Secondary schools in England have seen bigger classes for students after a cash crisis has forced headteachers to cut staff numbers by 15,000, official figures reveal.

That equates to an average of five members of staff for each secondary school since 2015.

Now teacher unions say that staff numbers have fallen between 2014 and 2017 by 15,000 while an extra 4,500 pupils entered the school system in that period.

Union leaders are warning that a £2.8 billion reduction in school funds is leaving headteachers with little choice but to reduce teacher numbers.

Research has revealed that there are, on average, 1.6 fewer teaching assistants in each secondary school and 2.4 fewer classroom teachers. There are also 1.5 fewer support staff available.

School budgets are now at a ‘breaking point’

The figures have been provided by the National Association of Head Teachers and its general secretary, Paul Whiteman, warns that school budgets are now at a “breaking point”.

He says: “It’s impossible now for schools to avoid making redundancies after school leaders have made other efficiencies and to continue keeping class sizes at acceptable levels and offering a rounded full curriculum to their pupils.”

Mr Whiteman said that the “school funding crisis is real”.

His views have been echoed by the National Education Union’s joint general secretary, Dr Mary Boustead. She says that education cuts are now “damaging children’s education”.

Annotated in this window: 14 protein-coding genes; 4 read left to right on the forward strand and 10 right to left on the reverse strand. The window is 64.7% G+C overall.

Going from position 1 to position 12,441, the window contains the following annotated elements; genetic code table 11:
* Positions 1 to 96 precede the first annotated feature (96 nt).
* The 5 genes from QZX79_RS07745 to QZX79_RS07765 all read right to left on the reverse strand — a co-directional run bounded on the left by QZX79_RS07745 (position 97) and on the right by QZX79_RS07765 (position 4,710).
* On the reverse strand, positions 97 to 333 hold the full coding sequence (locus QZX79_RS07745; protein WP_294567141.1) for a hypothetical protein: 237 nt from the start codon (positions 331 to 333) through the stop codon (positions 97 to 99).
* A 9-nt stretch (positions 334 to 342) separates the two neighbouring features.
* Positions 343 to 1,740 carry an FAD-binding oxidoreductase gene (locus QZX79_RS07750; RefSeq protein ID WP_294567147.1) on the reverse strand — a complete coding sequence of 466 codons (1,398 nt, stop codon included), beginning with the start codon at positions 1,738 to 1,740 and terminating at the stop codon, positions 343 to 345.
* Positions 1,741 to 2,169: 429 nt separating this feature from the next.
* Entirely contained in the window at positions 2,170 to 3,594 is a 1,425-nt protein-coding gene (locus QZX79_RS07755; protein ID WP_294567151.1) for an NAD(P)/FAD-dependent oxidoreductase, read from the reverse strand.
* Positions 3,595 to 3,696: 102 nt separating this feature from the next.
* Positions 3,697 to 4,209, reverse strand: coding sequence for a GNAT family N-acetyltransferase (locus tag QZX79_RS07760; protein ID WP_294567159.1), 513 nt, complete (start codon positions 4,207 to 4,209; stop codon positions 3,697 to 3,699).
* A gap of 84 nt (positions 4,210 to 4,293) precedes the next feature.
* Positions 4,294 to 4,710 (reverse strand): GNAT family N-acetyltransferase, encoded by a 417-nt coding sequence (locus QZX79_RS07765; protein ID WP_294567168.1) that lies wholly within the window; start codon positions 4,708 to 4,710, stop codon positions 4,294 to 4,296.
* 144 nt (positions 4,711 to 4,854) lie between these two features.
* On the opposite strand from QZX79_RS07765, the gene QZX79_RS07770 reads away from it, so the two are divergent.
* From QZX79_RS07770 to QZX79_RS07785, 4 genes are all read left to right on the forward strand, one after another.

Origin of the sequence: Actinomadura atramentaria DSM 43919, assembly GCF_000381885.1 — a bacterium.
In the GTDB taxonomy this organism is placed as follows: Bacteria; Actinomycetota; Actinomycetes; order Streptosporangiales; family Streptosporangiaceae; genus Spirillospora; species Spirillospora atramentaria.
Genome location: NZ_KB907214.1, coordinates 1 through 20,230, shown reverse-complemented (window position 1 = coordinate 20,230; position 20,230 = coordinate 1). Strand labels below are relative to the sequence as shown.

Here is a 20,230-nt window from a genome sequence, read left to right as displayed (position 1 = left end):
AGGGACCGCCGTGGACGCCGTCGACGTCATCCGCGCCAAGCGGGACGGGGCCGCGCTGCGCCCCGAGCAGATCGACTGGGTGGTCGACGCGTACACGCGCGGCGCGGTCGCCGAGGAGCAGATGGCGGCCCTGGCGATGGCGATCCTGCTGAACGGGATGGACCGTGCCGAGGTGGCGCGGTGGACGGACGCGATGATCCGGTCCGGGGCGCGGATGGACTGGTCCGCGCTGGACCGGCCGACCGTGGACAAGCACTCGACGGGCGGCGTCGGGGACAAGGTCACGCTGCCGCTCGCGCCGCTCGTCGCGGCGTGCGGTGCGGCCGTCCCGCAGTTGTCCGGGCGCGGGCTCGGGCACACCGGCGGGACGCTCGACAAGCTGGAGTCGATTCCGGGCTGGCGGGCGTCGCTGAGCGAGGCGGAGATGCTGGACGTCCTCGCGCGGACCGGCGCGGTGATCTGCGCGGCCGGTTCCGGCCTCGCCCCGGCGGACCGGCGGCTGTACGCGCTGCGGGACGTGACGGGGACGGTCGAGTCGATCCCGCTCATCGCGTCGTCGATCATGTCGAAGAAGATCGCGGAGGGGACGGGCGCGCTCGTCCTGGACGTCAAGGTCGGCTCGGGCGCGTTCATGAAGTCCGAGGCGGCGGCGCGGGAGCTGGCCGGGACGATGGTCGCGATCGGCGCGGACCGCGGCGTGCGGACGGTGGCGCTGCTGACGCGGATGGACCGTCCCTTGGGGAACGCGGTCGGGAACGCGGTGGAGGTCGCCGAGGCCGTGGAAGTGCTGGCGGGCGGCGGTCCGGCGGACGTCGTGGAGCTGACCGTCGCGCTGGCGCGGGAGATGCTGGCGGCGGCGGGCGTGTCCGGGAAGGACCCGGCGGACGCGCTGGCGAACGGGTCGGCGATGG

‘The pupil to teacher ratio is getting worse’

Dr Bousted added: “The pupil to teacher ratio is getting worse and schools have cut back on teacher numbers. Children have one chance when going to school and we should invest in this generation who will see profound changes during their lives.”

After education became a key General Election issue, the government put together a £1.3 billion plan to help support England’s schools.

However, while school spending has been maintained, headteachers are facing other cost issues including rising National Insurance and pension contributions which, when coupled with inflation, has led to a £3 billion real terms cut.

Now teaching experts are predicting that the spending situation may get worse with primary schools also suffering a reduction in real terms funding.

In addition, around half of the largest multi-academy chains have also issued warnings over their funding problems.

Biggest education cuts and issues over classes

The teaching unions highlight that the biggest education cuts and issues over classes have been seen in areas that also feature the lowest average funding per pupil which include York, the Isle of Wight, Derby, Central Bedfordshire and Milton Keynes.

The government has introduced a new funding formula aimed at distributing money fairly across the education sector but this is unlikely to solve the current problems without any further major investment.

In addition to teaching unions, Unison says that the cuts to budgets have also had a big impact on teaching assistants with one person for 67 secondary pupils now being employed.

The union’s head of education, Jon Richards, said: “Children with disabilities and special educational needs rely on teaching assistants so they will suffer the most because of staff cuts.”